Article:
If it feels like the number of team meeting invites in your inbox has skyrocketed since the entire world collectively went remote in March 2020, that’s because it has.
With so much time spent on a webcam and in Zoom, it’s time for founders, CEOs, and people managers to be more intentional about the meetings they schedule and, in particular, learn how to plan team meetings that both capture employee attention and encourage participation.
In this post, we’re sharing 9 actionable tips to help founders and people managers run more engaging staff meetings.
While you should meet with your team on a somewhat regular basis, many founders and people managers just assume that it should be once or twice a week. Sometimes, like in Levi Olmstead’s case, it makes sense. Levi managed a small remote content team of four people at Whatfix.
“We have two half-hour team meetings a week,” says Olmstead. “The first is our weekly update meeting is on Tuesdays. Each week we have a quick update on team goals and KPIs. Then to keep the team engaged, each team member has the floor to provide updates on what they accomplished last week, what they're working on last week, any findings they wanted to share with the team, and then blockers. We close our meeting with any team updates, new projects, or housekeeping notes.
The second weekly meeting is on Thursdays. We don't always have this meeting if it isn't needed. But it acts as a placeholder for the team to bring inspiration from other content around the web, for lunch-and-learn style sessions, for OKR-related sessions, and other one-off meetings.
Between these two meetings, we are able to engage with each other in a collaborative way and break the employee experience barriers that remote work presents.”
However, for other teams, it might make more sense to keep your team meetings short, scheduled in advance, and even hold some of them asynchronously instead of all hopping on Zoom, Teams, or Whereby.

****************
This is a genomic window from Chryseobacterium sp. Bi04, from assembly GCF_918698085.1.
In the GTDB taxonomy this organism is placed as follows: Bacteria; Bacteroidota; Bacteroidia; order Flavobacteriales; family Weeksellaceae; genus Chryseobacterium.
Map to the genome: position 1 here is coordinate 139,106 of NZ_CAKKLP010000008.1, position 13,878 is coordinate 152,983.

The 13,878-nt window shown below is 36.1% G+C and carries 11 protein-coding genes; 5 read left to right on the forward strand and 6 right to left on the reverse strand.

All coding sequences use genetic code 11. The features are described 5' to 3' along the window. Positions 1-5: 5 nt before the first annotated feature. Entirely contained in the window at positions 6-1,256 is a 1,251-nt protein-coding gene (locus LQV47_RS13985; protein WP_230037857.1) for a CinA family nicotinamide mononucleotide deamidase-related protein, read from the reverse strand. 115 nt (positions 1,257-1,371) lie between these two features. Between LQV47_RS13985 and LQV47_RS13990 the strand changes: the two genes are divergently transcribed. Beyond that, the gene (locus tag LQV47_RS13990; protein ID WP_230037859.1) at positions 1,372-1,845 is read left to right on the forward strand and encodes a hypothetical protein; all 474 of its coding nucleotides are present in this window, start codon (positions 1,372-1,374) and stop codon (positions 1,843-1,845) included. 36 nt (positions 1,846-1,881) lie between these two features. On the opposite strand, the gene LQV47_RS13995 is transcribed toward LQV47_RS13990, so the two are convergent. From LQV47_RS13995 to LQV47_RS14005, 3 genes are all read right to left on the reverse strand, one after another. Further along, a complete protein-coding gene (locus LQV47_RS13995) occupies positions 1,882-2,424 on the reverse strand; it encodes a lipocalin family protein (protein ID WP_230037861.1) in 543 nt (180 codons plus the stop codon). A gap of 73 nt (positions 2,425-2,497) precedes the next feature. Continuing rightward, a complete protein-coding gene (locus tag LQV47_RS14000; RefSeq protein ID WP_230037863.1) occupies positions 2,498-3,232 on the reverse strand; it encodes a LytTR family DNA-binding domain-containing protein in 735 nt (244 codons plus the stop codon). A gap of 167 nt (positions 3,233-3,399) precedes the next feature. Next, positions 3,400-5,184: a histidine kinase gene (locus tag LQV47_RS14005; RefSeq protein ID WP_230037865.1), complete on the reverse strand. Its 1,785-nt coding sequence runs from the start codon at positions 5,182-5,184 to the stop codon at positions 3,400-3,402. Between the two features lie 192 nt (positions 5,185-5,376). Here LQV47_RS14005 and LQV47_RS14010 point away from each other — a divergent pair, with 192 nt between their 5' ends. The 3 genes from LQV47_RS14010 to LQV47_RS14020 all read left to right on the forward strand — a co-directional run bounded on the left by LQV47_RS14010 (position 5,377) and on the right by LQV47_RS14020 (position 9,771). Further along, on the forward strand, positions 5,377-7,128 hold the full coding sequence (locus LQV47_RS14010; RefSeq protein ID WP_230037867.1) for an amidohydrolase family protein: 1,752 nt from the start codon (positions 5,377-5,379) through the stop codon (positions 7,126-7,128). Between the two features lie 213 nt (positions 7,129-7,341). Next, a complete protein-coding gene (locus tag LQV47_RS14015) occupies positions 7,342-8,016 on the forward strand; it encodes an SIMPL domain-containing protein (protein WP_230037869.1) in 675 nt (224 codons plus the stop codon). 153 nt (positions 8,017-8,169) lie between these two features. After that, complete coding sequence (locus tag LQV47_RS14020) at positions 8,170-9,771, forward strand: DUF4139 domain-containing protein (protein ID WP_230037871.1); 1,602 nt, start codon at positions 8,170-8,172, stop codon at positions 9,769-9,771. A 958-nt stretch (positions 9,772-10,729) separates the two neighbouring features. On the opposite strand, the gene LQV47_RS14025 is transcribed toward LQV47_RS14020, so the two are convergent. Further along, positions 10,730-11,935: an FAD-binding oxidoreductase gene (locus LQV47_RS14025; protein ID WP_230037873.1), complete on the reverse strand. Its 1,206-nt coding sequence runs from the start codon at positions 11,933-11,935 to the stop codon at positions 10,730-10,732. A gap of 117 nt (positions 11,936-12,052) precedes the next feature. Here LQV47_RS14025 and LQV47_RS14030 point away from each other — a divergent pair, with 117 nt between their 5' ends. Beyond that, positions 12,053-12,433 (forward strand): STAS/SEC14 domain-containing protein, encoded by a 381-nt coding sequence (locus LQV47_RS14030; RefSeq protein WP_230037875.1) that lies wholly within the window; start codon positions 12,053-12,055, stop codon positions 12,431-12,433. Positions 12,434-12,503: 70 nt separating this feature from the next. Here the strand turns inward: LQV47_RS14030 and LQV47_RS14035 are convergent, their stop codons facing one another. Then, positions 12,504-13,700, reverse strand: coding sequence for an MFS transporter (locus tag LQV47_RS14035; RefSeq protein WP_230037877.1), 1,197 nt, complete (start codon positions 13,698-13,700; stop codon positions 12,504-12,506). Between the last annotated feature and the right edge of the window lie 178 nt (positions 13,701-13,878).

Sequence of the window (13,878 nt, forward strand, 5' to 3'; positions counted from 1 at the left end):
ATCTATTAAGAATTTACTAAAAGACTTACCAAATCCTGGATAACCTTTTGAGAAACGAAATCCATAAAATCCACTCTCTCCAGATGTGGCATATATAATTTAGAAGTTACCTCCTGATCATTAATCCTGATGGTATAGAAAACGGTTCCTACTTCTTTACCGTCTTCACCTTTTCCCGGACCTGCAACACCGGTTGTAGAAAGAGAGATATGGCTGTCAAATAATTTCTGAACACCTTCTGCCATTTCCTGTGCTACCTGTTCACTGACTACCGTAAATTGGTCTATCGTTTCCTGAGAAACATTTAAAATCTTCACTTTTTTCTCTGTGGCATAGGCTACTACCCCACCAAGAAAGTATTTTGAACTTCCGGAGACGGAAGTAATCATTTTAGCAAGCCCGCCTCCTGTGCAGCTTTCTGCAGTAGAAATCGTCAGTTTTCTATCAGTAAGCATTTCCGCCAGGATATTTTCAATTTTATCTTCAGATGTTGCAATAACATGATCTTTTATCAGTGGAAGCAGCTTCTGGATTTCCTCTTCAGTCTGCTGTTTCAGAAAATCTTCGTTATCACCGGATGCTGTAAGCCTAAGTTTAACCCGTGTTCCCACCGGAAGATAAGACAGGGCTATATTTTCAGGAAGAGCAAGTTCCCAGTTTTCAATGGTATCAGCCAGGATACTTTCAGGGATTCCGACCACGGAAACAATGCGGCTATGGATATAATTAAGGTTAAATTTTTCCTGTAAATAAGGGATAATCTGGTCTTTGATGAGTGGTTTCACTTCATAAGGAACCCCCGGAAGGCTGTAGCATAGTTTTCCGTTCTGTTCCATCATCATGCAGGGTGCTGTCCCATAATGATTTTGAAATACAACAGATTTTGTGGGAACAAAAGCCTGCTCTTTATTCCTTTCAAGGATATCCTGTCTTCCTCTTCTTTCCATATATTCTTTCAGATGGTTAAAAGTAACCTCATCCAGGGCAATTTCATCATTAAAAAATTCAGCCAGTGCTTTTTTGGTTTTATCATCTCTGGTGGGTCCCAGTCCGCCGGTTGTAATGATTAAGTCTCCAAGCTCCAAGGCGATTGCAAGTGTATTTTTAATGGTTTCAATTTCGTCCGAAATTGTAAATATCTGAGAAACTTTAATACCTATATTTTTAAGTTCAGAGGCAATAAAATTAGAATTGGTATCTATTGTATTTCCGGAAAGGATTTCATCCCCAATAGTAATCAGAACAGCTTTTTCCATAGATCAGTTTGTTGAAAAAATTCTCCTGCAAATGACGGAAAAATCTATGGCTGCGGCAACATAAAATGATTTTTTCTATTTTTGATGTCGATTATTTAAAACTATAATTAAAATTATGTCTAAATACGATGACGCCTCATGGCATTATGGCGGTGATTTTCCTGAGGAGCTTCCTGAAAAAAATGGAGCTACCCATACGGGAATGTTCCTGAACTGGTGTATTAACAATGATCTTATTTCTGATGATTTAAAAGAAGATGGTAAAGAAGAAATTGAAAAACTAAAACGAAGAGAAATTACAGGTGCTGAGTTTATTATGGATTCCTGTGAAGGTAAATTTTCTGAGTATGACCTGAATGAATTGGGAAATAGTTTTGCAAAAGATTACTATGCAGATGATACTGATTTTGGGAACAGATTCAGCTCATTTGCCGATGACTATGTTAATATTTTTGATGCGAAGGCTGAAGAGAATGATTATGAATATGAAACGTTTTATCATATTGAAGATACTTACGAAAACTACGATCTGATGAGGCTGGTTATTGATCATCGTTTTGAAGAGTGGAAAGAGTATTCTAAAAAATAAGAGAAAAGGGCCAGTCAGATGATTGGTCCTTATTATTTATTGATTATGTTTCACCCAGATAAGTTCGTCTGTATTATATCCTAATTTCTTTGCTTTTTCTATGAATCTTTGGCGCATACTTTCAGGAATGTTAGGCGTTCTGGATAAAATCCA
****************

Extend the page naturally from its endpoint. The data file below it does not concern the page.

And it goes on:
“I always schedule them in advance so that my teammate and I both have plenty of time to plan our day,” says Brian Casel of ZipMessage. “ I never ask anyone to hop on a call "right now. I also do most of our meetings asynchronously using ZipMessage. I'll send a few pre-meeting questions to get the ball rolling. And we'll continue the post-meeting conversation in the same ZipMessage thread so that we have all our follow-ups in one place.
The meeting itself is usually pretty brief. Its purpose is to keep the teammate relationship fresh and have fun while confirming a few details about what we're working on. But the bulk of the "work talk" happens asynchronously so that we have it logged and easy to refer back to.”
While the average meeting length has decreased 10.9% over the past two years, the bad news is that the average meeting length is still 50.6 minutes long. To make the best out of your team calls (and ensure you aren’t running over), create an agenda with specific items to cover and stick to it.
Share the agenda with those in the meeting as soon as possible so everyone has a chance to review and prepare potential questions or speaking points. The more aware of the agenda attendees are before the start of the meeting, the less time will be wasted initially catching everyone up to speed.
Most people think collaboration should only happen during the meeting. However, it is best to start well before.
For instance, you can use scheduling software like SavvyCal to find a time that works well for everyone on your team. This is particularly important if your team is spread out across multiple time zones.
You can also use async communication agenda sharing tools like HyperContext or Fellow.app to allow all team members to review the agenda in advance and add any action items to it.
Then, during the meeting, it is helpful to think outside of your normal PowerPoint (which 29% of office workers are sick of), in favor of something all participants can interact with.
In person, collaboration tools often take the form of interactive whiteboards, collaborative note-taking apps, and online voting / poll functionality.
Stefan F. Dieffenbacher, of Digital Leadership, says, “At our organization, we have tried to make our meeting more engaging by going visual. We have invested in digital whiteboard tools and video conferencing tools that allow participants to interact beyond audio and video. We try to keep our webcams on most of the time and we also encourage visual presentations so that everyone can gain better context out of the meetings.”